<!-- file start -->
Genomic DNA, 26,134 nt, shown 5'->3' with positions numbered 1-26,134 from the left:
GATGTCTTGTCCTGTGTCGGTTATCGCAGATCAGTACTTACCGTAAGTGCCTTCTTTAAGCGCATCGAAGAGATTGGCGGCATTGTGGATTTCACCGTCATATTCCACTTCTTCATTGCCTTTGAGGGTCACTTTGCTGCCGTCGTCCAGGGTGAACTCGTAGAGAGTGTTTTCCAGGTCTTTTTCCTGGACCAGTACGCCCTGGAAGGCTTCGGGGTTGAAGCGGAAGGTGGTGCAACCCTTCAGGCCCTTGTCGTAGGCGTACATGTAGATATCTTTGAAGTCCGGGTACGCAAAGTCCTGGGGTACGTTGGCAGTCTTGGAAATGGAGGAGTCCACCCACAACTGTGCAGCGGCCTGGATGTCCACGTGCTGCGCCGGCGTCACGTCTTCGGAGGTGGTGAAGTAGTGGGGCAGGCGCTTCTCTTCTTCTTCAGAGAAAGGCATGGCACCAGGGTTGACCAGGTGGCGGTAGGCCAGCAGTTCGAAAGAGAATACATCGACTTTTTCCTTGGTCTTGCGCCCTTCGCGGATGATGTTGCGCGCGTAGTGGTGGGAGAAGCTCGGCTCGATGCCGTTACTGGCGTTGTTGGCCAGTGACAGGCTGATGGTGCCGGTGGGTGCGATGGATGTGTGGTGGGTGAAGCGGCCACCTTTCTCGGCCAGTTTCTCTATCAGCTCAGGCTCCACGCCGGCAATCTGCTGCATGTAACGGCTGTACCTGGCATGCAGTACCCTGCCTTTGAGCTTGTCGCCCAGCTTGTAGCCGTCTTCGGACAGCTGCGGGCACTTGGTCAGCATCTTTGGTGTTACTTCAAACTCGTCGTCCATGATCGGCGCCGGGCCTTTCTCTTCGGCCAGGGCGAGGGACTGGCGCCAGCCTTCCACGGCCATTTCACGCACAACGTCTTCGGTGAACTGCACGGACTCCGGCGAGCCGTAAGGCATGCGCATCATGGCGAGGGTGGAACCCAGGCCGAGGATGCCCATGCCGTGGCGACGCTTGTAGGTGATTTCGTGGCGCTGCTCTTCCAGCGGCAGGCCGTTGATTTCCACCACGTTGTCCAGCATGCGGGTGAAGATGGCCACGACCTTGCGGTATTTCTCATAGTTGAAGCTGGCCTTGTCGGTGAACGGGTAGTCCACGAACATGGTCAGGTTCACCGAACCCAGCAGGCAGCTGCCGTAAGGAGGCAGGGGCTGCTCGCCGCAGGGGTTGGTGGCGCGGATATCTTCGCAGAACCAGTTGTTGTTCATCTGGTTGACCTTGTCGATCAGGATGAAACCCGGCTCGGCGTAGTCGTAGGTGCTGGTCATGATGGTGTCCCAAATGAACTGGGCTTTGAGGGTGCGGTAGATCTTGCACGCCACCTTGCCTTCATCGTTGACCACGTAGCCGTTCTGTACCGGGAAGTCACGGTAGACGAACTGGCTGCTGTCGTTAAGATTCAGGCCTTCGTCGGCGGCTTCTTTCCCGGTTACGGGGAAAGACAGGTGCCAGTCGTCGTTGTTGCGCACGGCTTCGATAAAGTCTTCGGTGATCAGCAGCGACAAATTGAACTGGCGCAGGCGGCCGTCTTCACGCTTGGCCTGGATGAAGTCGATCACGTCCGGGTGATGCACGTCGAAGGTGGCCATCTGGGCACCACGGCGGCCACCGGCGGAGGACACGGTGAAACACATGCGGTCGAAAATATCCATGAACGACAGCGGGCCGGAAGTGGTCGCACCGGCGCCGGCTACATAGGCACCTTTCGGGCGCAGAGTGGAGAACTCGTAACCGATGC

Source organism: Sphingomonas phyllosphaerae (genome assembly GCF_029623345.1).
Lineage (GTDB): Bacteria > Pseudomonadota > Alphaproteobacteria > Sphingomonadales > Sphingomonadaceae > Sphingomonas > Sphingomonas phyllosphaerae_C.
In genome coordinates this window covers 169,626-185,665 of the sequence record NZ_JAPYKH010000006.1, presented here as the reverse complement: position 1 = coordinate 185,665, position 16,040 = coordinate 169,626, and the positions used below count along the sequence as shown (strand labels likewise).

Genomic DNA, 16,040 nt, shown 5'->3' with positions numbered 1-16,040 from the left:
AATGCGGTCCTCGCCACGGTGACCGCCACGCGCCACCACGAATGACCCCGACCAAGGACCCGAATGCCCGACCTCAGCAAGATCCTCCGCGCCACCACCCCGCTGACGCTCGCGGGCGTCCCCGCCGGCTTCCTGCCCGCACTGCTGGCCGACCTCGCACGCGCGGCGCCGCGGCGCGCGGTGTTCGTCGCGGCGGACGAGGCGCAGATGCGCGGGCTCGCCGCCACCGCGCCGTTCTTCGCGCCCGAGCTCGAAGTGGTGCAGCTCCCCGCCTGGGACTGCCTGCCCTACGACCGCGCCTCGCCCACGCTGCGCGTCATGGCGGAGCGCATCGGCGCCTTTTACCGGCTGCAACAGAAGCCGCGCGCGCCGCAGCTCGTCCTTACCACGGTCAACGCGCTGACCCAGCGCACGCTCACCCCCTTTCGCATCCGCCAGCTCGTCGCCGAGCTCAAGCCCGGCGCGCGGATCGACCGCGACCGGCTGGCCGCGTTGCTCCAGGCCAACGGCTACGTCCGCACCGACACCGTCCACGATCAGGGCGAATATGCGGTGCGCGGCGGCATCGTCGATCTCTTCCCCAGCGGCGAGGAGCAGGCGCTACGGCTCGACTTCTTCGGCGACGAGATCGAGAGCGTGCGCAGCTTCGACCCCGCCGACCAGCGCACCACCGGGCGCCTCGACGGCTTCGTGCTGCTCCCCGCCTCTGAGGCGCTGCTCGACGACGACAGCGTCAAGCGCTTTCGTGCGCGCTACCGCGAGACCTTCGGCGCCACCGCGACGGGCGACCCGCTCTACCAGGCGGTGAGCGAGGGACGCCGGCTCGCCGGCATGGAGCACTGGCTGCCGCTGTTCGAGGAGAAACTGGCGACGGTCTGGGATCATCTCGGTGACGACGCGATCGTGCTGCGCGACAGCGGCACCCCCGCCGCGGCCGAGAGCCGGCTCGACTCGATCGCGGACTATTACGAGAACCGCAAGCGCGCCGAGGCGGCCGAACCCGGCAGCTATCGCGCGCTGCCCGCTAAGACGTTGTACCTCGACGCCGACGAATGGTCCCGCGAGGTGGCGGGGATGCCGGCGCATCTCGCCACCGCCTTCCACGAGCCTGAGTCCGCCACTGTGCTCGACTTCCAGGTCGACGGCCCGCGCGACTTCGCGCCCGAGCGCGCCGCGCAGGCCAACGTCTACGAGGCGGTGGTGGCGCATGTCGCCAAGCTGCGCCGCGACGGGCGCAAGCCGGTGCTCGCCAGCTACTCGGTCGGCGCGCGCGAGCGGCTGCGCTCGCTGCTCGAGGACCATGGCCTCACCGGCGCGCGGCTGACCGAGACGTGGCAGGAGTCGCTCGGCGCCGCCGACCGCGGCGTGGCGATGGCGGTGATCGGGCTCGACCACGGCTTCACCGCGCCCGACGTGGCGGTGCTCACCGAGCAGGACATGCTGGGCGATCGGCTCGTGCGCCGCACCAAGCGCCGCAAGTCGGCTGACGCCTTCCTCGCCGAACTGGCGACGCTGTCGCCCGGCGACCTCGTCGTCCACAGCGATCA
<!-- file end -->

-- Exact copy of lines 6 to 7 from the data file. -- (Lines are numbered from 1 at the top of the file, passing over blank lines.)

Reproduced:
Genomic DNA, 16,040 nt, shown 5'->3' with positions numbered 1-16,040 from the left:
AATGCGGTCCTCGCCACGGTGACCGCCACGCGCCACCACGAATGACCCCGACCAAGGACCCGAATGCCCGACCTCAGCAAGATCCTCCGCGCCACCACCCCGCTGACGCTCGCGGGCGTCCCCGCCGGCTTCCTGCCCGCACTGCTGGCCGACCTCGCACGCGCGGCGCCGCGGCGCGCGGTGTTCGTCGCGGCGGACGAGGCGCAGATGCGCGGGCTCGCCGCCACCGCGCCGTTCTTCGCGCCCGAGCTCGAAGTGGTGCAGCTCCCCGCCTGGGACTGCCTGCCCTACGACCGCGCCTCGCCCACGCTGCGCGTCATGGCGGAGCGCATCGGCGCCTTTTACCGGCTGCAACAGAAGCCGCGCGCGCCGCAGCTCGTCCTTACCACGGTCAACGCGCTGACCCAGCGCACGCTCACCCCCTTTCGCATCCGCCAGCTCGTCGCCGAGCTCAAGCCCGGCGCGCGGATCGACCGCGACCGGCTGGCCGCGTTGCTCCAGGCCAACGGCTACGTCCGCACCGACACCGTCCACGATCAGGGCGAATATGCGGTGCGCGGCGGCATCGTCGATCTCTTCCCCAGCGGCGAGGAGCAGGCGCTACGGCTCGACTTCTTCGGCGACGAGATCGAGAGCGTGCGCAGCTTCGACCCCGCCGACCAGCGCACCACCGGGCGCCTCGACGGCTTCGTGCTGCTCCCCGCCTCTGAGGCGCTGCTCGACGACGACAGCGTCAAGCGCTTTCGTGCGCGCTACCGCGAGACCTTCGGCGCCACCGCGACGGGCGACCCGCTCTACCAGGCGGTGAGCGAGGGACGCCGGCTCGCCGGCATGGAGCACTGGCTGCCGCTGTTCGAGGAGAAACTGGCGACGGTCTGGGATCATCTCGGTGACGACGCGATCGTGCTGCGCGACAGCGGCACCCCCGCCGCGGCCGAGAGCCGGCTCGACTCGATCGCGGACTATTACGAGAACCGCAAGCGCGCCGAGGCGGCCGAACCCGGCAGCTATCGCGCGCTGCCCGCTAAGACGTTGTACCTCGACGCCGACGAATGGTCCCGCGAGGTGGCGGGGATGCCGGCGCATCTCGCCACCGCCTTCCACGAGCCTGAGTCCGCCACTGTGCTCGACTTCCAGGTCGACGGCCCGCGCGACTTCGCGCCCGAGCGCGCCGCGCAGGCCAACGTCTACGAGGCGGTGGTGGCGCATGTCGCCAAGCTGCGCCGCGACGGGCGCAAGCCGGTGCTCGCCAGCTACTCGGTCGGCGCGCGCGAGCGGCTGCGCTCGCTGCTCGAGGACCATGGCCTCACCGGCGCGCGGCTGACCGAGACGTGGCAGGAGTCGCTCGGCGCCGCCGACCGCGGCGTGGCGATGGCGGTGATCGGGCTCGACCACGGCTTCACCGCGCCCGACGTGGCGGTGCTCACCGAGCAGGACATGCTGGGCGATCGGCTCGTGCGCCGCACCAAGCGCCGCAAGTCGGCTGACGCCTTCCTCGCCGAACTGGCGACGCTGTCGCCCGGCGACCTCGTCGTCCACAGCGATCA